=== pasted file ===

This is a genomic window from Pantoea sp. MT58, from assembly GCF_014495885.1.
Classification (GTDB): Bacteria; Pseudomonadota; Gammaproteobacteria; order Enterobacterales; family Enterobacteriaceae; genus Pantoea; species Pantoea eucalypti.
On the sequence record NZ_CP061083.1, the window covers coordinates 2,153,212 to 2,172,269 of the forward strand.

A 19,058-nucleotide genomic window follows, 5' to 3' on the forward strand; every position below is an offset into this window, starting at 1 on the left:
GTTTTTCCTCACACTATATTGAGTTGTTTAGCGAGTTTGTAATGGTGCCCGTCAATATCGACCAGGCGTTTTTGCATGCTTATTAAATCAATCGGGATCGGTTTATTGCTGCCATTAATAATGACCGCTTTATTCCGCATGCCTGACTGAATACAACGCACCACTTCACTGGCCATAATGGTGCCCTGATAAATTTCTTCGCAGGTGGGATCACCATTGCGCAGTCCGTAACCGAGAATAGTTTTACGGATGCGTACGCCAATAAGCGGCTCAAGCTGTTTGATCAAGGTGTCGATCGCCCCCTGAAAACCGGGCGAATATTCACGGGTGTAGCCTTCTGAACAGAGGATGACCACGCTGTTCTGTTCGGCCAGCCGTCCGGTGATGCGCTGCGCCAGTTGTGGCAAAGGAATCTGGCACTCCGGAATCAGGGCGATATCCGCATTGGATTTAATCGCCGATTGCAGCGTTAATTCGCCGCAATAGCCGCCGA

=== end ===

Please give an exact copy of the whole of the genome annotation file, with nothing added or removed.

This is a genomic window from Pantoea sp. MT58, from assembly GCF_014495885.1.
Classification (GTDB): Bacteria; Pseudomonadota; Gammaproteobacteria; order Enterobacterales; family Enterobacteriaceae; genus Pantoea; species Pantoea eucalypti.
On the sequence record NZ_CP061083.1, the window covers coordinates 2,153,212 to 2,172,269 of the forward strand.

A 19,058-nucleotide genomic window follows, 5' to 3' on the forward strand; every position below is an offset into this window, starting at 1 on the left:
GTTTTTCCTCACACTATATTGAGTTGTTTAGCGAGTTTGTAATGGTGCCCGTCAATATCGACCAGGCGTTTTTGCATGCTTATTAAATCAATCGGGATCGGTTTATTGCTGCCATTAATAATGACCGCTTTATTCCGCATGCCTGACTGAATACAACGCACCACTTCACTGGCCATAATGGTGCCCTGATAAATTTCTTCGCAGGTGGGATCACCATTGCGCAGTCCGTAACCGAGAATAGTTTTACGGATGCGTACGCCAATAAGCGGCTCAAGCTGTTTGATCAAGGTGTCGATCGCCCCCTGAAAACCGGGCGAATATTCACGGGTGTAGCCTTCTGAACAGAGGATGACCACGCTGTTCTGTTCGGCCAGCCGTCCGGTGATGCGCTGCGCCAGTTGTGGCAAAGGAATCTGGCACTCCGGAATCAGGGCGATATCCGCATTGGATTTAATCGCCGATTGCAGCGTTAATTCGCCGCAATAGCCGCCGA